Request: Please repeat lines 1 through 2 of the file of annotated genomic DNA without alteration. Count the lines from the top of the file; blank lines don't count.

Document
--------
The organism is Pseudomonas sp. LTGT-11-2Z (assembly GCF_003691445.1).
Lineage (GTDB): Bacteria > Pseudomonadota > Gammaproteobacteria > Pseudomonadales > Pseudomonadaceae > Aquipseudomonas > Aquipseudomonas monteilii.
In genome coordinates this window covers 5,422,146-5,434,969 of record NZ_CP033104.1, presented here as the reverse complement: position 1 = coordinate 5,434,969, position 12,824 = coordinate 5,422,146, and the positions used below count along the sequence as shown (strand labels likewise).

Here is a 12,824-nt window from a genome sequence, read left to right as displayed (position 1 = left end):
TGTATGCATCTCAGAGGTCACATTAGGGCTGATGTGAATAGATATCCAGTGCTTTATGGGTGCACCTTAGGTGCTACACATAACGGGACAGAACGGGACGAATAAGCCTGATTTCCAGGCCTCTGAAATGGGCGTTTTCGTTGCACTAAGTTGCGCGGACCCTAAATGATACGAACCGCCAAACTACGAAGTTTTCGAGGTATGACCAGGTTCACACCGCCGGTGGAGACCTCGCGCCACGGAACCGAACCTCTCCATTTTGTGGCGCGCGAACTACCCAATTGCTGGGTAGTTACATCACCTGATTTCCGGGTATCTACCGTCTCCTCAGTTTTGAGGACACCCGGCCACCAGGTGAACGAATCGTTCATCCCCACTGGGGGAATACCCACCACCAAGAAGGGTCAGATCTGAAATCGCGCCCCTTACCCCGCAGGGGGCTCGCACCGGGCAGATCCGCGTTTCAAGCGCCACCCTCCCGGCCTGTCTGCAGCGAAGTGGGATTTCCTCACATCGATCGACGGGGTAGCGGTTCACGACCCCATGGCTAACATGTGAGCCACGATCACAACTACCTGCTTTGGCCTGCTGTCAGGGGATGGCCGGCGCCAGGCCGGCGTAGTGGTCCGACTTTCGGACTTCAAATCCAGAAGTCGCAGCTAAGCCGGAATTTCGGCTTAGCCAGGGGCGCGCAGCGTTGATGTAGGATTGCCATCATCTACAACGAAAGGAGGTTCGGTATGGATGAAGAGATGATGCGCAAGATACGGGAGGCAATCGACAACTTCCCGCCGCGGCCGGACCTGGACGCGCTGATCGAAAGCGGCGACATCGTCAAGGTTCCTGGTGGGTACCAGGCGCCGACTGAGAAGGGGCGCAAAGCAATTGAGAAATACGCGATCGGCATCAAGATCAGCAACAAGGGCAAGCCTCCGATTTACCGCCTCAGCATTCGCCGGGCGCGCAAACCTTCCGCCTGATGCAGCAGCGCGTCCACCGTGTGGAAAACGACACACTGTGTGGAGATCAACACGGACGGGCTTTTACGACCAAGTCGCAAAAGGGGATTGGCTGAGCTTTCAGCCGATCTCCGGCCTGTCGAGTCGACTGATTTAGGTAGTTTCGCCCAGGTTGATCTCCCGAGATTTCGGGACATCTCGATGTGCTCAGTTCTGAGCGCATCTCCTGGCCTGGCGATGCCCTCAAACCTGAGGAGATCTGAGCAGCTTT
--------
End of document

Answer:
The organism is Pseudomonas sp. LTGT-11-2Z (assembly GCF_003691445.1).
Lineage (GTDB): Bacteria > Pseudomonadota > Gammaproteobacteria > Pseudomonadales > Pseudomonadaceae > Aquipseudomonas > Aquipseudomonas monteilii.